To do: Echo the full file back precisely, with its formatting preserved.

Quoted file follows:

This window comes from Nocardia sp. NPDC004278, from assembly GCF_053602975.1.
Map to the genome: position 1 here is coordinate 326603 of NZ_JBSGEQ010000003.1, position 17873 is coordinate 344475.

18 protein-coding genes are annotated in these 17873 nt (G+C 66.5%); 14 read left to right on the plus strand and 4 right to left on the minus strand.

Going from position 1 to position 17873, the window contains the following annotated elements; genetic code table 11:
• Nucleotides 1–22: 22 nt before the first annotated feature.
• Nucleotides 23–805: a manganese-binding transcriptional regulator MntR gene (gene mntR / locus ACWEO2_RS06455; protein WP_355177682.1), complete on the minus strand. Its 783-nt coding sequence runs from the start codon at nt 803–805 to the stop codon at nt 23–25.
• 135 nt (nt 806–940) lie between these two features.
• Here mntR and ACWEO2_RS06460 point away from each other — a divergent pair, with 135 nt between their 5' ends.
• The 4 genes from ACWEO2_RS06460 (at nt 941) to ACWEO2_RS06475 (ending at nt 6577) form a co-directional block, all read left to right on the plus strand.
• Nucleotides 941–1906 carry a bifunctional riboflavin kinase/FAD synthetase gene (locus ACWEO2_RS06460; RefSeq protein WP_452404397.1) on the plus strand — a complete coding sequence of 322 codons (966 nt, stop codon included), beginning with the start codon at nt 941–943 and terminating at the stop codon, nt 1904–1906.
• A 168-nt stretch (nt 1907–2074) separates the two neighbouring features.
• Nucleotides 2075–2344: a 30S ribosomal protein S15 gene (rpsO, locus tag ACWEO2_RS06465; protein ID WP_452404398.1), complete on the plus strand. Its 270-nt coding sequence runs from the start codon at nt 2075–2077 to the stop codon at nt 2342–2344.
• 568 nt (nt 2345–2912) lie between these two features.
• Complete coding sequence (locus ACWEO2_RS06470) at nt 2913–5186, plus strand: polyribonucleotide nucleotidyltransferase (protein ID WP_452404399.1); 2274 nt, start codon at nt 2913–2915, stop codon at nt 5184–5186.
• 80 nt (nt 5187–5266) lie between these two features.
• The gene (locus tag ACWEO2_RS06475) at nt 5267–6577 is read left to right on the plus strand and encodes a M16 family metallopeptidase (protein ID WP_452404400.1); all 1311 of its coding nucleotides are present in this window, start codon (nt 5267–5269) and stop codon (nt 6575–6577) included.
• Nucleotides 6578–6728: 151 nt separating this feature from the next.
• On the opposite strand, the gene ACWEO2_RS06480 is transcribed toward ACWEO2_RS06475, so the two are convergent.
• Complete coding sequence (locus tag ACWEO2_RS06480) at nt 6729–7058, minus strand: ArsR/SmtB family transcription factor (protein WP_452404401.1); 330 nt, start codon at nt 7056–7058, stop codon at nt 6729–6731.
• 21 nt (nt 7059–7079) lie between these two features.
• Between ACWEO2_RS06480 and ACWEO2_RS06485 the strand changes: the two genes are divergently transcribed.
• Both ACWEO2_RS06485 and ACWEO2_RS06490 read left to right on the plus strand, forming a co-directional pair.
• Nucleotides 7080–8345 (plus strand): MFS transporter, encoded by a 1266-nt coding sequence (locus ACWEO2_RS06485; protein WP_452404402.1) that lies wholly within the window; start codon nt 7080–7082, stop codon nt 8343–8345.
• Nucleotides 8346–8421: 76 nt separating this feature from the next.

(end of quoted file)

This window comes from Nocardia sp. NPDC004278, from assembly GCF_053602975.1.
Map to the genome: position 1 here is coordinate 326603 of NZ_JBSGEQ010000003.1, position 17873 is coordinate 344475.

18 protein-coding genes are annotated in these 17873 nt (G+C 66.5%); 14 read left to right on the plus strand and 4 right to left on the minus strand.

Going from position 1 to position 17873, the window contains the following annotated elements; genetic code table 11:
• Nucleotides 1–22: 22 nt before the first annotated feature.
• Nucleotides 23–805: a manganese-binding transcriptional regulator MntR gene (gene mntR / locus ACWEO2_RS06455; protein WP_355177682.1), complete on the minus strand. Its 783-nt coding sequence runs from the start codon at nt 803–805 to the stop codon at nt 23–25.
• 135 nt (nt 806–940) lie between these two features.
• Here mntR and ACWEO2_RS06460 point away from each other — a divergent pair, with 135 nt between their 5' ends.
• The 4 genes from ACWEO2_RS06460 (at nt 941) to ACWEO2_RS06475 (ending at nt 6577) form a co-directional block, all read left to right on the plus strand.
• Nucleotides 941–1906 carry a bifunctional riboflavin kinase/FAD synthetase gene (locus ACWEO2_RS06460; RefSeq protein WP_452404397.1) on the plus strand — a complete coding sequence of 322 codons (966 nt, stop codon included), beginning with the start codon at nt 941–943 and terminating at the stop codon, nt 1904–1906.
• A 168-nt stretch (nt 1907–2074) separates the two neighbouring features.
• Nucleotides 2075–2344: a 30S ribosomal protein S15 gene (rpsO, locus tag ACWEO2_RS06465; protein ID WP_452404398.1), complete on the plus strand. Its 270-nt coding sequence runs from the start codon at nt 2075–2077 to the stop codon at nt 2342–2344.
• 568 nt (nt 2345–2912) lie between these two features.
• Complete coding sequence (locus ACWEO2_RS06470) at nt 2913–5186, plus strand: polyribonucleotide nucleotidyltransferase (protein ID WP_452404399.1); 2274 nt, start codon at nt 2913–2915, stop codon at nt 5184–5186.
• 80 nt (nt 5187–5266) lie between these two features.
• The gene (locus tag ACWEO2_RS06475) at nt 5267–6577 is read left to right on the plus strand and encodes a M16 family metallopeptidase (protein ID WP_452404400.1); all 1311 of its coding nucleotides are present in this window, start codon (nt 5267–5269) and stop codon (nt 6575–6577) included.
• Nucleotides 6578–6728: 151 nt separating this feature from the next.
• On the opposite strand, the gene ACWEO2_RS06480 is transcribed toward ACWEO2_RS06475, so the two are convergent.
• Complete coding sequence (locus tag ACWEO2_RS06480) at nt 6729–7058, minus strand: ArsR/SmtB family transcription factor (protein WP_452404401.1); 330 nt, start codon at nt 7056–7058, stop codon at nt 6729–6731.
• 21 nt (nt 7059–7079) lie between these two features.
• Between ACWEO2_RS06480 and ACWEO2_RS06485 the strand changes: the two genes are divergently transcribed.
• Both ACWEO2_RS06485 and ACWEO2_RS06490 read left to right on the plus strand, forming a co-directional pair.
• Nucleotides 7080–8345 (plus strand): MFS transporter, encoded by a 1266-nt coding sequence (locus ACWEO2_RS06485; protein WP_452404402.1) that lies wholly within the window; start codon nt 7080–7082, stop codon nt 8343–8345.
• Nucleotides 8346–8421: 76 nt separating this feature from the next.